The catalyst for change came from catastrophe in Kenya, when farmers in the western part of the country lost their maize harvest to disease in 2012. At that time, Jacinta Majimbo, a bean farmer from Bungoma district in Western Kenya, could never be sure what her harvest might yield. Without access to quality seed, she often ended up with plants that only had a few pods.Then she discovered bean KK-8. This large red mottled bean is now available in clear packaging with labelled credentials. She knows exactly what she’s buying: an early-maturing seed that’s resistant to root rot; cooks quickly and is high-yielding.For Jacinta, the advantages of harvesting an additional 35 kilograms of beans each season are obvious. “It provides more food, and I can sell some to pay for school fees and other expenses,” she says. “KK-8 has made a big difference.” Yet until a few years ago, she had never heard of it – or been able to find it at the market. Taking better seeds to scale During the time that Kenya’s maize was hit by disease, Jonathan Mayer, joint-owner of Bubayi Products Ltd – a family-run seed business in Kenya’s North Rift region – saw a big gap in the market to provide seeds of alternative crops. “I saw what disease was doing to maize. It was wiping out entire harvests. Farmers needed access to alternative crops that weren’t available at their local agro-dealer,” he said. Bubayi had the necessary infrastructure, land and skills to produce “quality seed” of a sufficiently high standard for sale to farmers. And unlike other companies, they were also willing to take the risk and invest their own money. Joining forces with One Acre Fund – with a ready market of 167,000 potential customers with a growing interest in bean seed – they took the risk. Tapping the emerging market Bubayi, One Acre Fund and the Kenyan Agriculture and Livestock Research Organization formed a public-private partnership, supported by the Syngenta Foundation for Sustainable Agriculture, to make KK-8 and other improved beans available to farmers. Led by KALRO, in partnership with CIAT through the Pan-Africa Bean Research Alliance, it brought together seed companies, individual seed entrepreneurs, bean traders and processors in Kenya.As explains CIAT’s Jean-Claude Rubyogo, a seed systems specialist and member of the PABRA network: “The private sector has the infrastructure and investment to really increase bean production. Through partnerships, we’ve seen a dramatic increase in seed availability and accessibility across Africa.” Dr. Reuben Otsyula, from KALRO’s research station in Kakamega, partnered with Bubayi to produce breeder seeds – a necessity in bean seed systems. He provided 80 grams of another high-performing bean, CAL194, to Bubayi Seed Company in late 2014. Two years later, there are 7,550kg of breeder seeds in bags waiting to be sold. “That’s the power of the private sector,” said Rubyogo. “The partnerships have transformed bean markets in Rwanda, Burundi and Kenya – successes which can be replicated in other countries,” said George Osure, Regional Director for the SFSA in East Africa. “The partnerships have transformed bean markets in Rwanda, Burundi and Kenya – successes which can be replicated in other countries.” George OsureRegional Director, Syngenta Foundation in East Africa Market-driven demand: listening to the consumer Improved bean varieties are now commercially available, through licensing of released varieties to private companies. This model has also sped up improved seed releases in other countries, through the Common Market for Eastern and Southern Africa (COMESA), for example. A formal process of release documentation in catalogues, for instance, means that iron-biofortified beans previously released in Rwanda, did not need to go through rigorous variety registration procedures all over again when they were released in Burundi. The return on investment speaks for itself: a US$1 million donor investment has already generated more than US$3 million in improved seed revenues. A total of 146,000 farmers in Rwanda, Burundi and Kenya now have access to improved bean varieties – on average, 15kg per farmer. This is estimated to bring in a potential income of US$248 per farm in each country. Farmers like Jacinta are realizing that with a minimal investment in higher quality, certified seeds they can triple their yields and avoid disappointment at harvest. Photo credits: Jean-Claude Rubyogo Call to Action: Further investment is required to scale this approach in Tanzania, Uganda, Malawi, Zimbabwe and Zambia to register varieties and issue licences translating into royalties with private companies from 2017. Policy makers need to invest in improved cross-country cataloguing standards, to spur cross-border trade and speed up new varieties releases, making business more attractive as economies of scale come into play. Investment by the private sector in the long-term is required to ensure licenses stay relevant for smallholder farmers and benefit them.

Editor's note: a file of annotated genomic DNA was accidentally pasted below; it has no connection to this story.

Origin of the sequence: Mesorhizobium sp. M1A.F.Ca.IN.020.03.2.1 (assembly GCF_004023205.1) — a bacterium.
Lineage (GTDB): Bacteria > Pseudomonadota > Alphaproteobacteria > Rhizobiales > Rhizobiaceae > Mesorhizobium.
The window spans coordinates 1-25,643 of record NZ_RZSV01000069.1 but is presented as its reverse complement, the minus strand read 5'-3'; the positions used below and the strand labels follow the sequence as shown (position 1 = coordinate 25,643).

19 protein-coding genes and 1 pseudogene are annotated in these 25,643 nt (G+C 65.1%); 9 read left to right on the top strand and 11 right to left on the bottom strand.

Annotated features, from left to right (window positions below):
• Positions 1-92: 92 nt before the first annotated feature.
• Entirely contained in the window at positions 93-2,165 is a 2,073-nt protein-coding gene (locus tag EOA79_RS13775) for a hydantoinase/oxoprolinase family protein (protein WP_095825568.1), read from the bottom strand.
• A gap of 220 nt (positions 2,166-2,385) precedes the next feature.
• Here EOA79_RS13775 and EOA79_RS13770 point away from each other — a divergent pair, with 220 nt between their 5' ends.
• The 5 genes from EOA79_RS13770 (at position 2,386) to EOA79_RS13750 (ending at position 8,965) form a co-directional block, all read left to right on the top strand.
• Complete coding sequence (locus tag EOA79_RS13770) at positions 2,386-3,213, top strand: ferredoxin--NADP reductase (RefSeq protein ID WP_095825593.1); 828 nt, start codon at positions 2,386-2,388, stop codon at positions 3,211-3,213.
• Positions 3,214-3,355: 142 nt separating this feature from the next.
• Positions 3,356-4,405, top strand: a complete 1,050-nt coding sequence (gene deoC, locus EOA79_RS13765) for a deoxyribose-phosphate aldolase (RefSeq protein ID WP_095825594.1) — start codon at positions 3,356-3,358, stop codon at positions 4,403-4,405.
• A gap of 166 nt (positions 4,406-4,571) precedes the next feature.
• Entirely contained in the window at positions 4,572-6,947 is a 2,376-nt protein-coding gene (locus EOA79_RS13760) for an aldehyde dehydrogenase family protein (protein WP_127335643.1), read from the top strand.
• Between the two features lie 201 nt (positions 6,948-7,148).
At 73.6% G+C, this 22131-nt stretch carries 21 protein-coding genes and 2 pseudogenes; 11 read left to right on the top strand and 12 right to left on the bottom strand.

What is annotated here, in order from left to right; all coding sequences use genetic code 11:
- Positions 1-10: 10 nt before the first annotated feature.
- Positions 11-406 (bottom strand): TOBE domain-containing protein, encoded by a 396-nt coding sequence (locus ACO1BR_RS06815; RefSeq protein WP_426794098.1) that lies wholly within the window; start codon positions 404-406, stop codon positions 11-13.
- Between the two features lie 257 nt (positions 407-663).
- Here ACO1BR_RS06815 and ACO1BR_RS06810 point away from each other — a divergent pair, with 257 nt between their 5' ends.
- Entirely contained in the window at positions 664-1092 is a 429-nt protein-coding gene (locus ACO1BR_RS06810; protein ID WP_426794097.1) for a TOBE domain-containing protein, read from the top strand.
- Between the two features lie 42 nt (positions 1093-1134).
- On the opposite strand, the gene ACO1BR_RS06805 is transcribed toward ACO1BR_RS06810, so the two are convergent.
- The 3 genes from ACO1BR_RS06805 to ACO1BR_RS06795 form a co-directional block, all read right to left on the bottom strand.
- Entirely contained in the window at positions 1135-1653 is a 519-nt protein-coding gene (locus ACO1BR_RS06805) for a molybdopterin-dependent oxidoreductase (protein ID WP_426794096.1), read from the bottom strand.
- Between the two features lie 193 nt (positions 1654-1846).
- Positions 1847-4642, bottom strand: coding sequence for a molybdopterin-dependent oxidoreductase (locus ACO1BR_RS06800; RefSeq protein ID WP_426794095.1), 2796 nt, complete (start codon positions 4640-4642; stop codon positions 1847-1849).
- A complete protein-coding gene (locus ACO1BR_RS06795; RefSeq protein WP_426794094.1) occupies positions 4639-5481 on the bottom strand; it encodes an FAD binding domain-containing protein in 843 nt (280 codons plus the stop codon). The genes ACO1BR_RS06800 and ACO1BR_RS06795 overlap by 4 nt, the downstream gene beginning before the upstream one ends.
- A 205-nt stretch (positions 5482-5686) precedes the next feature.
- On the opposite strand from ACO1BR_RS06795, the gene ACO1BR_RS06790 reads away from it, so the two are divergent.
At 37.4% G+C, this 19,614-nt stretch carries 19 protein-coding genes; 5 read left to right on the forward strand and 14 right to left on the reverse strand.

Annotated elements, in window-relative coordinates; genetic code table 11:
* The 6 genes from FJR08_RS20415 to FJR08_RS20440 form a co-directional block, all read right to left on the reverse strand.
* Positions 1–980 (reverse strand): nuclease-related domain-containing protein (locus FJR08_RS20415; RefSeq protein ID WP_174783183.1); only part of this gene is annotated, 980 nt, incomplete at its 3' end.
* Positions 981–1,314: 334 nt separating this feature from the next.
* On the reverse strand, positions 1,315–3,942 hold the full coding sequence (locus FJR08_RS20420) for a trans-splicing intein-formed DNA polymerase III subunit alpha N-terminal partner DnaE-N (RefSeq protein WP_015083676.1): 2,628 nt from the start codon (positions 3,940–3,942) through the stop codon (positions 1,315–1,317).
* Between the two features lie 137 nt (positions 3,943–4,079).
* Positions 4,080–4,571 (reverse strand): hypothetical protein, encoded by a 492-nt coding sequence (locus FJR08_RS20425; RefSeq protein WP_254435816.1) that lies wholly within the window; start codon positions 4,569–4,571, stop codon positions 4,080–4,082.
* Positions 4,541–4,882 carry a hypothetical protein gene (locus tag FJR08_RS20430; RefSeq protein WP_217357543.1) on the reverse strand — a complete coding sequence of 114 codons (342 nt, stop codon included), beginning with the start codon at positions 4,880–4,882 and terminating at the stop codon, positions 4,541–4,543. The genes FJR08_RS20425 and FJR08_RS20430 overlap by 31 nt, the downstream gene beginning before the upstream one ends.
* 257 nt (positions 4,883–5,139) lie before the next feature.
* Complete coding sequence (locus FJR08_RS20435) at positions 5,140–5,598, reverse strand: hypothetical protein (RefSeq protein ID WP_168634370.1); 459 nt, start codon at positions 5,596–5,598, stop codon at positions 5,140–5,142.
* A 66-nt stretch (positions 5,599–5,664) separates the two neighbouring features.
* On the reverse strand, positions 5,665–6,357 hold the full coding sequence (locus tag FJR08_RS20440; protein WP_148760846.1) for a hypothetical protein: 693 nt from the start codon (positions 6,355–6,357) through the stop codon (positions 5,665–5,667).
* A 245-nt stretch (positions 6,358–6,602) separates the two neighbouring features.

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  • The Pan-African Bean Research Alliance (PABRA) wrapped up its joint steering committee planning workshop, Nairobi, Kenya earlier this month, January 20th – February 2nd

    The workshop brought together more than 100 participants from across Africa, to plan the next phase of their research activities. Novel approaches to leverage better beans for more people…

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  • The world without beans: opinion piece

    By Dr. Robin Buruchara, Director of the Pan-Africa Bean Research Alliance (PABRA) This opinion piece was first published by the Pan-African Media Alliance for Climate Change…